Payload Integration And CITE Testing

Upon arrival of payloads and upper stages at the VPF, their transporters, environmental covers or container, and hoisting fixtures undergo cleaning operations on the concrete apron south of the building with final cleaning in the airlock. Processing of upper stages and payloads within the VPF may vary depending on the type of upper stage involved.

A PAM with mated payloads is moved into the high bay and the environmental cover removed. After visual inspection, the PAM payload is rotated in its handling frame, then hoisted into the VPHD. A payload without an upper stage is installed in the same manner.

Larger upper stages are hoisted into the VPHD, and both KSC- and user-provided access equipment is installed to facilitate access for payload mating to the stages. It is the user's responsibility to rotate the payload to the correct orientation for installation into the VPHD and to provide any payload-peculiar hoisting gear.

Payloads and upper stages may conduct standalone health and status tests utilizing portable test equipment or remote ground checkout equipment prior to CITE testing.

The CITE is a set of KSC hardware and software that simulate all payload interfaces with the Orbiter. CITE tests allow a compatibility check prior to entering the Space Shuttle flow at the pad.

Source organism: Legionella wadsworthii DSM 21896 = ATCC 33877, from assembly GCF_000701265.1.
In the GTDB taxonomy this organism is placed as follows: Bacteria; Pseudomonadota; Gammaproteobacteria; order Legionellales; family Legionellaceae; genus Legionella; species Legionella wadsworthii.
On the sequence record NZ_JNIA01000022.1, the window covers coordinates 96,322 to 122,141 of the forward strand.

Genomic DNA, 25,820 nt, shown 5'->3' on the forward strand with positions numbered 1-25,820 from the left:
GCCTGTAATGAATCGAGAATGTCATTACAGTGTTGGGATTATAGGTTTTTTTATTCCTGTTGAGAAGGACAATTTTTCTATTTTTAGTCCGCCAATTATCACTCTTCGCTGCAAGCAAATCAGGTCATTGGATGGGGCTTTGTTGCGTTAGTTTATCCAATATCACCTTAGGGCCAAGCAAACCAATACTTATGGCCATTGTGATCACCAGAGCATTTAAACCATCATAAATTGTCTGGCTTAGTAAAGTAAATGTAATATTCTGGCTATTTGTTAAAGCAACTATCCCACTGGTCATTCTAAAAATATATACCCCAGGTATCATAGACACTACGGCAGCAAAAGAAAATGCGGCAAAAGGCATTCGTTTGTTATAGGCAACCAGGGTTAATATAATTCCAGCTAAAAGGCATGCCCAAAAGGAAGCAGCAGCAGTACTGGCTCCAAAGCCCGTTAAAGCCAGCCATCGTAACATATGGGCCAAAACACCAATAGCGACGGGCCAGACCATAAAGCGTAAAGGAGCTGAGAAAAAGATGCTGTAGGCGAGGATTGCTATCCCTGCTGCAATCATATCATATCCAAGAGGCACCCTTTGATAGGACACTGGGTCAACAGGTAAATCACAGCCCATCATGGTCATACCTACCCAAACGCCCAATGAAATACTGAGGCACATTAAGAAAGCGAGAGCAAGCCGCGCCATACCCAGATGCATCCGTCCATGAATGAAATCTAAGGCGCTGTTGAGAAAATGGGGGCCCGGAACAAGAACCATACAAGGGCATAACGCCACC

A series of CITE tests, starting with an interface verification test, are conducted to verify all hardware interfaces including redundant paths. The payload owners participate in these tests which are controlled from a CITE control room located in the O&C Building. Orbiter Aft Flight Deck functions to the payload are provided from an Aft Flight Deck Simulator Console located at the top of the VPF workstands.

Most normal and some contingency mission functions are excised in the hardware/software interface verification test in which data, formats and command paths are verified; however, solar panels and antennas will not be deployed.


If required, an end-to-end test will be conducted as an optional service. This test provides the opportunity to verify all command and data links between the Orbiter/upper stage/payload, and the payload grounds stations engage in the mission.

Once these tests are completed, an ordnance systems test is performed, including items such as safe and arm rotation and stray voltage tests. Following this, closeout activities begin and the payloads are readied for their trip to the pad.



Preparation of Vertically Processed payloads for Flight
  1. Arrival and Receiving
  2. Payload Preparation
  3. Payload Hazardous Processing
  4. Upper Stage Processing (OMV, IUS, TOS, PAM)
  5. Payload Integration & CITE Testing
  6. Orbiter Operations
  7. VPF-to-Pad Operations
  8. RSS & PCR Operations
  9. Orbiter Intergration
  10. Launch & Mission
  11. Postlanding Operations

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Last Updated Friday September 1 14:40:31 EDT 1995
Tom Nguyen (nguyen@titan.ksc.nasa.gov)
Ernest Cody (cody@titan.ksc.nasa.gov)
Jim Dumoulin (dumoulin@titan.ksc.nasa.gov)